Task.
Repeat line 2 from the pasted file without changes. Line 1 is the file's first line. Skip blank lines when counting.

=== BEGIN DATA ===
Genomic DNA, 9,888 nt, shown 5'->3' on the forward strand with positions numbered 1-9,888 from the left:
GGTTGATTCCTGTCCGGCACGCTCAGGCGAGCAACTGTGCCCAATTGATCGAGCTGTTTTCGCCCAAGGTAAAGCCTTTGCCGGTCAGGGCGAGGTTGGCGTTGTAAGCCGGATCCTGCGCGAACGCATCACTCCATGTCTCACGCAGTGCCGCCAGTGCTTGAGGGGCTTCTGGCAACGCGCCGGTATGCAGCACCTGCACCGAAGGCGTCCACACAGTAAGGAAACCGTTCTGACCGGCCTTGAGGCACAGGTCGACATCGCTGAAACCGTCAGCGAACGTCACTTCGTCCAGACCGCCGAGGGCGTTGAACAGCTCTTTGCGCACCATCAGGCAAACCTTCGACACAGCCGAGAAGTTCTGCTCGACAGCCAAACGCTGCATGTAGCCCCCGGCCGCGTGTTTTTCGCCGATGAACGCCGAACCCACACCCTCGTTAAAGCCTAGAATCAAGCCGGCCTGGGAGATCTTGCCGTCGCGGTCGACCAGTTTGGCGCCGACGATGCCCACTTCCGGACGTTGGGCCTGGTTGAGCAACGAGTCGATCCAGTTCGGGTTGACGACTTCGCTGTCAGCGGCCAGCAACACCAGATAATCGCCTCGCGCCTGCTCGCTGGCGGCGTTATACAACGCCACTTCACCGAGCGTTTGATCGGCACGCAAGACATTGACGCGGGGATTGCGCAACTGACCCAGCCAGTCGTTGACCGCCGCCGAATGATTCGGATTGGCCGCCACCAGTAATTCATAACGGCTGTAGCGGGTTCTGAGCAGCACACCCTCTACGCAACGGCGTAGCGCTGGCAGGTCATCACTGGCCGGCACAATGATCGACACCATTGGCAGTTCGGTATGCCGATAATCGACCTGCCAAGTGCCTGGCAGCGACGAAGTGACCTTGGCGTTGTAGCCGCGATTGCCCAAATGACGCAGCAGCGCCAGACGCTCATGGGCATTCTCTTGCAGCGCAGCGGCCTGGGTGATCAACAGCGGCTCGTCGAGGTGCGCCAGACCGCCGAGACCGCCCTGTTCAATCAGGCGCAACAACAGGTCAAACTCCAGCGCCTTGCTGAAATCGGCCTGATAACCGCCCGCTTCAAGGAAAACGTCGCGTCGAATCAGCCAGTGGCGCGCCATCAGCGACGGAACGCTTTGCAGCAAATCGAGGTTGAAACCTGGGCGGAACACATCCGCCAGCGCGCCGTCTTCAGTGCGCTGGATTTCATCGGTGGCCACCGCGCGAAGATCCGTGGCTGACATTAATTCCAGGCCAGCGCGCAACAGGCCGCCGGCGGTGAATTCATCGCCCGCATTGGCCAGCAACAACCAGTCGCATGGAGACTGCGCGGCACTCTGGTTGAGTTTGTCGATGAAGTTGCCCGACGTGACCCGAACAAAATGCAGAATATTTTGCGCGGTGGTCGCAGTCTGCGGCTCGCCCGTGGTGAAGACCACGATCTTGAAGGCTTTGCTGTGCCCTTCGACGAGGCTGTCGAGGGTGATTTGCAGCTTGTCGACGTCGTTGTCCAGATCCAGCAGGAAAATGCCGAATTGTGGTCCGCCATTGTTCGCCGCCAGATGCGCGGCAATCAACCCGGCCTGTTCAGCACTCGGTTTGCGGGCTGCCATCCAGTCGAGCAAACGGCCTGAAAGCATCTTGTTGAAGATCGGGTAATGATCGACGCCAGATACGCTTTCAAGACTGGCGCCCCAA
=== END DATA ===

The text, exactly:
GGTTGATTCCTGTCCGGCACGCTCAGGCGAGCAACTGTGCCCAATTGATCGAGCTGTTTTCGCCCAAGGTAAAGCCTTTGCCGGTCAGGGCGAGGTTGGCGTTGTAAGCCGGATCCTGCGCGAACGCATCACTCCATGTCTCACGCAGTGCCGCCAGTGCTTGAGGGGCTTCTGGCAACGCGCCGGTATGCAGCACCTGCACCGAAGGCGTCCACACAGTAAGGAAACCGTTCTGACCGGCCTTGAGGCACAGGTCGACATCGCTGAAACCGTCAGCGAACGTCACTTCGTCCAGACCGCCGAGGGCGTTGAACAGCTCTTTGCGCACCATCAGGCAAACCTTCGACACAGCCGAGAAGTTCTGCTCGACAGCCAAACGCTGCATGTAGCCCCCGGCCGCGTGTTTTTCGCCGATGAACGCCGAACCCACACCCTCGTTAAAGCCTAGAATCAAGCCGGCCTGGGAGATCTTGCCGTCGCGGTCGACCAGTTTGGCGCCGACGATGCCCACTTCCGGACGTTGGGCCTGGTTGAGCAACGAGTCGATCCAGTTCGGGTTGACGACTTCGCTGTCAGCGGCCAGCAACACCAGATAATCGCCTCGCGCCTGCTCGCTGGCGGCGTTATACAACGCCACTTCACCGAGCGTTTGATCGGCACGCAAGACATTGACGCGGGGATTGCGCAACTGACCCAGCCAGTCGTTGACCGCCGCCGAATGATTCGGATTGGCCGCCACCAGTAATTCATAACGGCTGTAGCGGGTTCTGAGCAGCACACCCTCTACGCAACGGCGTAGCGCTGGCAGGTCATCACTGGCCGGCACAATGATCGACACCATTGGCAGTTCGGTATGCCGATAATCGACCTGCCAAGTGCCTGGCAGCGACGAAGTGACCTTGGCGTTGTAGCCGCGATTGCCCAAATGACGCAGCAGCGCCAGACGCTCATGGGCATTCTCTTGCAGCGCAGCGGCCTGGGTGATCAACAGCGGCTCGTCGAGGTGCGCCAGACCGCCGAGACCGCCCTGTTCAATCAGGCGCAACAACAGGTCAAACTCCAGCGCCTTGCTGAAATCGGCCTGATAACCGCCCGCTTCAAGGAAAACGTCGCGTCGAATCAGCCAGTGGCGCGCCATCAGCGACGGAACGCTTTGCAGCAAATCGAGGTTGAAACCTGGGCGGAACACATCCGCCAGCGCGCCGTCTTCAGTGCGCTGGATTTCATCGGTGGCCACCGCGCGAAGATCCGTGGCTGACATTAATTCCAGGCCAGCGCGCAACAGGCCGCCGGCGGTGAATTCATCGCCCGCATTGGCCAGCAACAACCAGTCGCATGGAGACTGCGCGGCACTCTGGTTGAGTTTGTCGATGAAGTTGCCCGACGTGACCCGAACAAAATGCAGAATATTTTGCGCGGTGGTCGCAGTCTGCGGCTCGCCCGTGGTGAAGACCACGATCTTGAAGGCTTTGCTGTGCCCTTCGACGAGGCTGTCGAGGGTGATTTGCAGCTTGTCGACGTCGTTGTCCAGATCCAGCAGGAAAATGCCGAATTGTGGTCCGCCATTGTTCGCCGCCAGATGCGCGGCAATCAACCCGGCCTGTTCAGCACTCGGTTTGCGGGCTGCCATCCAGTCGAGCAAACGGCCTGAAAGCATCTTGTTGAAGATCGGGTAATGATCGACGCCAGATACGCTTTCAAGACTGGCGCCCCAA